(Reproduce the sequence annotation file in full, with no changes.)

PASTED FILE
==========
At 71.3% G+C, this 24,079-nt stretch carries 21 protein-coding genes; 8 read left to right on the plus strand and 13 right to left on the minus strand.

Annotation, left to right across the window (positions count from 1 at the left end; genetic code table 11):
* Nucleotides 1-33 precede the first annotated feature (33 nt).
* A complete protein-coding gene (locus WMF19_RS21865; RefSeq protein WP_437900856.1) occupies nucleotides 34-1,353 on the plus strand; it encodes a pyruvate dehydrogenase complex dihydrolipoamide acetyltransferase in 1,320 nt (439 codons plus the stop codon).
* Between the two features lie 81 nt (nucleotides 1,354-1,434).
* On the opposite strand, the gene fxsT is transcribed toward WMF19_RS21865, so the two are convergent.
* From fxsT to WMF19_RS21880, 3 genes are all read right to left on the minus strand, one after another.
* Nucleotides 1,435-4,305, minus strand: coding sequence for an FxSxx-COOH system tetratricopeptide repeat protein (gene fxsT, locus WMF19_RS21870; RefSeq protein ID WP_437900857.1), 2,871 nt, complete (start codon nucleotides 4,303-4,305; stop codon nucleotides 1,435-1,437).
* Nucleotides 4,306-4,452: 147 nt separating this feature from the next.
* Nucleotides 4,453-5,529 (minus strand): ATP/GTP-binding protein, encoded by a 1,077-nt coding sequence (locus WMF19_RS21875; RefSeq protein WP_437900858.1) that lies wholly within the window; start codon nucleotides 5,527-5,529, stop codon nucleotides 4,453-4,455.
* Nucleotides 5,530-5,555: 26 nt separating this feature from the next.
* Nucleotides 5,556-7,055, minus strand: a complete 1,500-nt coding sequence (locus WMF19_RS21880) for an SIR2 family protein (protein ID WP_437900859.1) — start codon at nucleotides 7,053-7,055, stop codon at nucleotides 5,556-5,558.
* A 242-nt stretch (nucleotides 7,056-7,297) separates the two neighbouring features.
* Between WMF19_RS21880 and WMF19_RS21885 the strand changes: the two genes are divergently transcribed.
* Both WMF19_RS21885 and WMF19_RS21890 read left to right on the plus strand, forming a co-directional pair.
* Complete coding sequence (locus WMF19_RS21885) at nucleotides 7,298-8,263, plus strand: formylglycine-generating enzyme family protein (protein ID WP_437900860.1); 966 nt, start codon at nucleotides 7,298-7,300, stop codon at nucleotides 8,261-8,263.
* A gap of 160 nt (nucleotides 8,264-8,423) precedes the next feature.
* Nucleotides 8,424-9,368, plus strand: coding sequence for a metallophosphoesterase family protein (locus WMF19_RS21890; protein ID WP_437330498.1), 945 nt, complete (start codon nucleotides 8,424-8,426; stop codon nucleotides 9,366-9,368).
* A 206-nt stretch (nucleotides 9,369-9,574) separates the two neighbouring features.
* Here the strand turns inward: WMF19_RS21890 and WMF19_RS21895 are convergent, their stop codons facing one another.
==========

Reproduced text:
At 71.3% G+C, this 24,079-nt stretch carries 21 protein-coding genes; 8 read left to right on the plus strand and 13 right to left on the minus strand.

Annotation, left to right across the window (positions count from 1 at the left end; genetic code table 11):
* Nucleotides 1-33 precede the first annotated feature (33 nt).
* A complete protein-coding gene (locus WMF19_RS21865; RefSeq protein WP_437900856.1) occupies nucleotides 34-1,353 on the plus strand; it encodes a pyruvate dehydrogenase complex dihydrolipoamide acetyltransferase in 1,320 nt (439 codons plus the stop codon).
* Between the two features lie 81 nt (nucleotides 1,354-1,434).
* On the opposite strand, the gene fxsT is transcribed toward WMF19_RS21865, so the two are convergent.
* From fxsT to WMF19_RS21880, 3 genes are all read right to left on the minus strand, one after another.
* Nucleotides 1,435-4,305, minus strand: coding sequence for an FxSxx-COOH system tetratricopeptide repeat protein (gene fxsT, locus WMF19_RS21870; RefSeq protein ID WP_437900857.1), 2,871 nt, complete (start codon nucleotides 4,303-4,305; stop codon nucleotides 1,435-1,437).
* Nucleotides 4,306-4,452: 147 nt separating this feature from the next.
* Nucleotides 4,453-5,529 (minus strand): ATP/GTP-binding protein, encoded by a 1,077-nt coding sequence (locus WMF19_RS21875; RefSeq protein WP_437900858.1) that lies wholly within the window; start codon nucleotides 5,527-5,529, stop codon nucleotides 4,453-4,455.
* Nucleotides 5,530-5,555: 26 nt separating this feature from the next.
* Nucleotides 5,556-7,055, minus strand: a complete 1,500-nt coding sequence (locus WMF19_RS21880) for an SIR2 family protein (protein ID WP_437900859.1) — start codon at nucleotides 7,053-7,055, stop codon at nucleotides 5,556-5,558.
* A 242-nt stretch (nucleotides 7,056-7,297) separates the two neighbouring features.
* Between WMF19_RS21880 and WMF19_RS21885 the strand changes: the two genes are divergently transcribed.
* Both WMF19_RS21885 and WMF19_RS21890 read left to right on the plus strand, forming a co-directional pair.
* Complete coding sequence (locus WMF19_RS21885) at nucleotides 7,298-8,263, plus strand: formylglycine-generating enzyme family protein (protein ID WP_437900860.1); 966 nt, start codon at nucleotides 7,298-7,300, stop codon at nucleotides 8,261-8,263.
* A gap of 160 nt (nucleotides 8,264-8,423) precedes the next feature.
* Nucleotides 8,424-9,368, plus strand: coding sequence for a metallophosphoesterase family protein (locus WMF19_RS21890; protein ID WP_437330498.1), 945 nt, complete (start codon nucleotides 8,424-8,426; stop codon nucleotides 9,366-9,368).
* A 206-nt stretch (nucleotides 9,369-9,574) separates the two neighbouring features.
* Here the strand turns inward: WMF19_RS21890 and WMF19_RS21895 are convergent, their stop codons facing one another.